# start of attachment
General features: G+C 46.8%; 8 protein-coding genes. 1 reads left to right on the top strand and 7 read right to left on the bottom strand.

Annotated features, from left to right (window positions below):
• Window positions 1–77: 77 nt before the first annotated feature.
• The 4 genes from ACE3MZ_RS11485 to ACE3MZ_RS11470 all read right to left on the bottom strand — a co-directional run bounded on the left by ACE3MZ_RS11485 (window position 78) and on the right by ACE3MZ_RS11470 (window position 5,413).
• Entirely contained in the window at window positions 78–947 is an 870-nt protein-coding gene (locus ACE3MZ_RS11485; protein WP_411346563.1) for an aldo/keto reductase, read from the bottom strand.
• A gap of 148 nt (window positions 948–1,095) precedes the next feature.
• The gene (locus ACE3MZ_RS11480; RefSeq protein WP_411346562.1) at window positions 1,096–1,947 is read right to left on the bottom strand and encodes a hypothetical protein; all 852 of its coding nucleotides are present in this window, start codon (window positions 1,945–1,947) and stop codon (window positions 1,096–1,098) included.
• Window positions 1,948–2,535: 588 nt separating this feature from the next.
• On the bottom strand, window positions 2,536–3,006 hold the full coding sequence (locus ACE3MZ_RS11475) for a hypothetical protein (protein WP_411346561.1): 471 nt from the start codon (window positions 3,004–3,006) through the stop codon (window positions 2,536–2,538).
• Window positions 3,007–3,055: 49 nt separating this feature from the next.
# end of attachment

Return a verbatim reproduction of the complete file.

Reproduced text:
General features: G+C 46.8%; 8 protein-coding genes. 1 reads left to right on the top strand and 7 read right to left on the bottom strand.

Annotated features, from left to right (window positions below):
• Window positions 1–77: 77 nt before the first annotated feature.
• The 4 genes from ACE3MZ_RS11485 to ACE3MZ_RS11470 all read right to left on the bottom strand — a co-directional run bounded on the left by ACE3MZ_RS11485 (window position 78) and on the right by ACE3MZ_RS11470 (window position 5,413).
• Entirely contained in the window at window positions 78–947 is an 870-nt protein-coding gene (locus ACE3MZ_RS11485; protein WP_411346563.1) for an aldo/keto reductase, read from the bottom strand.
• A gap of 148 nt (window positions 948–1,095) precedes the next feature.
• The gene (locus ACE3MZ_RS11480; RefSeq protein WP_411346562.1) at window positions 1,096–1,947 is read right to left on the bottom strand and encodes a hypothetical protein; all 852 of its coding nucleotides are present in this window, start codon (window positions 1,945–1,947) and stop codon (window positions 1,096–1,098) included.
• Window positions 1,948–2,535: 588 nt separating this feature from the next.
• On the bottom strand, window positions 2,536–3,006 hold the full coding sequence (locus ACE3MZ_RS11475) for a hypothetical protein (protein WP_411346561.1): 471 nt from the start codon (window positions 3,004–3,006) through the stop codon (window positions 2,536–2,538).
• Window positions 3,007–3,055: 49 nt separating this feature from the next.